Immaterial Monuments at the Harvard Film Archive

From: brooke holgerson (email suppressed)
Date: Wed Jan 04 2006 - 09:35:28 PST

This is a reminder that the Immaterial Monuments series starts this
weekend at the Harvard Film Archive. The series runs January 10 -
January 18 and features rarely screened work from Jonas Mekas, Stan
Brakhage, and Hollis Frampton, among many others. For more information
and a complete list of films and showtimes, please visit:

This weekend's screenings are:
January 7 (Saturday) 6 pm
_Carriage Trade _
/Directed by Warren Sonbert
US 1971, 16mm, color, silent, 61 min./
Warren Sonbert (1947-1995) called /Carriage Trade/ his magnum opus, a
visual journey encapsulating his travels over four continents in six
years. Only in his twenties, Sonbert had already traveled throughout
Europe, Africa, Asia, and North America with a film camera. /Carriage
Trade/ weaves that footage together with shots Sonbert removed from a
number of his earlier films, offering the viewer multi-faceted readings
of the connections between shots, including the 'changing relations of
the movement of objects, the gestures of figures, familiar worldwide
icons, rituals and reactions, rhythm, spacing and density of images.'
Ultimately, /Carriage Trade/ is a meditation whose elegance and humor
celebrate the world Sonbert encountered, transforming diaristic footage
into a thrilling visual symphony.

_Short Fuse_
/Directed by Warren Sonbert
US 1992, 16mm, color, 37 min./
Sonbert was also a recognized opera critic. In 1986, he published
excerpts from his feature-film screenplay adaptation of Strauss'
/Capriccio/, his favorite opera. /Short Fuse/, completed six years
later, underscores a question raised by /Capriccio/: whether in opera
the music or the libretto takes priority. In /Short Fuse/ the
soundtrack competes with the film's images, prompting the viewer to
consider a similar dilemma. Made after Sonbert learned he was
HIV-positive, the rapid, stark images reflect themes from /Capriccio/ as
well as Sonbert's increasingly intense understanding of beauty and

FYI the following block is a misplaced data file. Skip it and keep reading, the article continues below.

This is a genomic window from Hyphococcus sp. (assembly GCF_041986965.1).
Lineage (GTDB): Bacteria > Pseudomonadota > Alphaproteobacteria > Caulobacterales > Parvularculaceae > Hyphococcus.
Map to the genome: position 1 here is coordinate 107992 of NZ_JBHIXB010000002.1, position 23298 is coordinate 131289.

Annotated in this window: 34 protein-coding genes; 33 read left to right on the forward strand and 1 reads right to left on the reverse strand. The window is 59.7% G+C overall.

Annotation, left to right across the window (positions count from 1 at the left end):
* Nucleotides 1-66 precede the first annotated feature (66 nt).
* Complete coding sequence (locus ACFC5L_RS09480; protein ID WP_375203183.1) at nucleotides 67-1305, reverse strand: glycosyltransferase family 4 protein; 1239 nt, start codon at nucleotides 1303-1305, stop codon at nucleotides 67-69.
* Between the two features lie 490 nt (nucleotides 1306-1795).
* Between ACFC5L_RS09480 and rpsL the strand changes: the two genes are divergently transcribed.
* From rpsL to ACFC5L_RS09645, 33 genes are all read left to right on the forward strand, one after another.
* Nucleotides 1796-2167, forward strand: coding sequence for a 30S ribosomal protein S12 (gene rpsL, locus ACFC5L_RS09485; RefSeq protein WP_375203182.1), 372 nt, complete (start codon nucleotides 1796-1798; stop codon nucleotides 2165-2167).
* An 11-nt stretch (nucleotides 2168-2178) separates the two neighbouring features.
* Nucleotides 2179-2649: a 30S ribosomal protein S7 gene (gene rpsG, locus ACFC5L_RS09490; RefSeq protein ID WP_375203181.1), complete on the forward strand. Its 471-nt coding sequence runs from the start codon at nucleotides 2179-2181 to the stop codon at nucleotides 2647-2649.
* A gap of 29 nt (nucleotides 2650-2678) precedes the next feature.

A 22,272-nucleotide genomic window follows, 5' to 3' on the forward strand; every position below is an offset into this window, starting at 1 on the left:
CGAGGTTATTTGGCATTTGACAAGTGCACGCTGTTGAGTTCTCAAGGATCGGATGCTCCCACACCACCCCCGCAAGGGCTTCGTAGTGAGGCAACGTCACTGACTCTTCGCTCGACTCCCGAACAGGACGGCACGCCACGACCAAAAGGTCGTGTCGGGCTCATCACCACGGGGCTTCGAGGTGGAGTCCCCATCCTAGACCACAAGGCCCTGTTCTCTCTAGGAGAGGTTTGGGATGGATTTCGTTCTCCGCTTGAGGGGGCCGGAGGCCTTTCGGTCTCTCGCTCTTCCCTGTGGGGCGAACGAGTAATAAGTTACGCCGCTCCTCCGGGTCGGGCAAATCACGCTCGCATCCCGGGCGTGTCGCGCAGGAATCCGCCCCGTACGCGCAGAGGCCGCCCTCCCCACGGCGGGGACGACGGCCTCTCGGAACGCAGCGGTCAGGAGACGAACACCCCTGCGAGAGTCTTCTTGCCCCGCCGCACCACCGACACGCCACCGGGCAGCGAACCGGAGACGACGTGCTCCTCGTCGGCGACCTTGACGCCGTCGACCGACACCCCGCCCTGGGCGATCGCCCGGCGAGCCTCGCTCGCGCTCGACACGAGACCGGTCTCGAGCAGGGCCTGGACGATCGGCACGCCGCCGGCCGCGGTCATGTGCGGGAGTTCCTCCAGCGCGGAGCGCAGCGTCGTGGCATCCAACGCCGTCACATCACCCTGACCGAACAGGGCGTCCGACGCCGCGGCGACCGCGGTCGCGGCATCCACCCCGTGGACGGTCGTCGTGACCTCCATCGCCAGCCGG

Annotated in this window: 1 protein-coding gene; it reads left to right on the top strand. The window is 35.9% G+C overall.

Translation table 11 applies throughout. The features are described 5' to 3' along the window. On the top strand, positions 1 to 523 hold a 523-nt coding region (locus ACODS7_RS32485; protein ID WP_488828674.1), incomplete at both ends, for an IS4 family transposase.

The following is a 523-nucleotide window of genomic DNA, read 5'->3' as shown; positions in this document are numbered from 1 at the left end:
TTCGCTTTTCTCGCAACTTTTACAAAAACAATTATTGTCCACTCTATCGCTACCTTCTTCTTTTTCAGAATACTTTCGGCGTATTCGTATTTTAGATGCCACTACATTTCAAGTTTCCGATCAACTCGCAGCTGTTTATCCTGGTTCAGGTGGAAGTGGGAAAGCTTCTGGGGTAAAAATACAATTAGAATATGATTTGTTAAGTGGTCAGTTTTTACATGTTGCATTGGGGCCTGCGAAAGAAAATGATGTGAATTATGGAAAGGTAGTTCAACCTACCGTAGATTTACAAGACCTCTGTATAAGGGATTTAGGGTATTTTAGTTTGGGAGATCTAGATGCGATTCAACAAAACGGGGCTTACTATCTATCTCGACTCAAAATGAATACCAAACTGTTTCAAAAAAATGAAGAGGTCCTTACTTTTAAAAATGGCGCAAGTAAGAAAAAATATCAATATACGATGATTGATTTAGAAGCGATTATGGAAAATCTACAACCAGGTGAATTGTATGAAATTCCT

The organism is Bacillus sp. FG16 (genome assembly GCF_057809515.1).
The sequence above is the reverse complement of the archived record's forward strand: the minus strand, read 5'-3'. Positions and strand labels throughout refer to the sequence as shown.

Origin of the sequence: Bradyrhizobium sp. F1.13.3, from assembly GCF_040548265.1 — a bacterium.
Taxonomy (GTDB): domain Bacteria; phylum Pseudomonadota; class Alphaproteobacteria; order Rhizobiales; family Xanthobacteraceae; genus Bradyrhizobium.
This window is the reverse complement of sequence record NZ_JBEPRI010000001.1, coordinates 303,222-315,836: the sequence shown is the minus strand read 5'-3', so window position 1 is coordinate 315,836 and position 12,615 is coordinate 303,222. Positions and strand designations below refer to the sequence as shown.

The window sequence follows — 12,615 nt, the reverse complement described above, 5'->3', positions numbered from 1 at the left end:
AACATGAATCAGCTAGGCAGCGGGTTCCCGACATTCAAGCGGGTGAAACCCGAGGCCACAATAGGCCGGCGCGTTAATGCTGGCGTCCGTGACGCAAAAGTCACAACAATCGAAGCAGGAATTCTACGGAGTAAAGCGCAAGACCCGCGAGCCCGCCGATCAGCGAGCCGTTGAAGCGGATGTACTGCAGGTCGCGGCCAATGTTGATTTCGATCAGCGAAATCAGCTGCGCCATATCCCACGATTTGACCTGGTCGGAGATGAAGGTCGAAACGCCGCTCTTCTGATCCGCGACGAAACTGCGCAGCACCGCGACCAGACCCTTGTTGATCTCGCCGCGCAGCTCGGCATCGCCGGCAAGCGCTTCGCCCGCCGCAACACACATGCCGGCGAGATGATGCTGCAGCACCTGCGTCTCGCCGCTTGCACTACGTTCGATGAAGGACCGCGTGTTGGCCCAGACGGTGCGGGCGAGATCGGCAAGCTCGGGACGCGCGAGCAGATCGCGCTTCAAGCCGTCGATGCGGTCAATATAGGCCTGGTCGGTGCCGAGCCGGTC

January 7 (Saturday) 8:30 pm
_Mahagonny _
/Directed by Harry Smith
US 1970-1980, 35mm, color, 141 min./
Experimental filmmaker, anthropologist, painter, and musicologist Harry
Smith (1923-1991) worked on /Mahagonny/, his final film, for over ten
years. Obsessed with Kurt Weill and Bertolt Brecht's opera /Rise and
Fall of the City of Mahagonny/, Smith would play it over and over in his
room at the Chelsea Hotel. /Mahagonny/ transforms the caustically
satirical opera into an allegory of contemporary life, inter-cutting
portraits of important avant-garde figures (including Patti Smith, Allen
Ginsberg, and Jonas Mekas), New York City landmarks, and Smith's
visionary animation. Shot from 1970 to 1972 and edited for the next
eight years, the film also translates the Weill opera into a
numerological and symbolic system derived from a mathematical analysis
of Marcel Duchamp's /Large Glass/. Infinitely complex and equally
rewarding, /Mahagonny/ is a virtuosic assemblage and a work of true

/Program notes adapted from the Getty Research Institute's 2002
symposium on the film, organized by Rani Singh. This 35mm print is a
composite of the original four-projector film work, the product of an
ambitious preservation project by the Harry Smith Archives with the
assistance of Anthology Film Archives.

/The Harvard Film Archive is located in the lower level of the Carpenter
Center, 24 Quincy Street, Cambridge. Tickets are $8/$6students and
senior citizens

For info on FrameWorks, contact Pip Chodorov at <email suppressed>.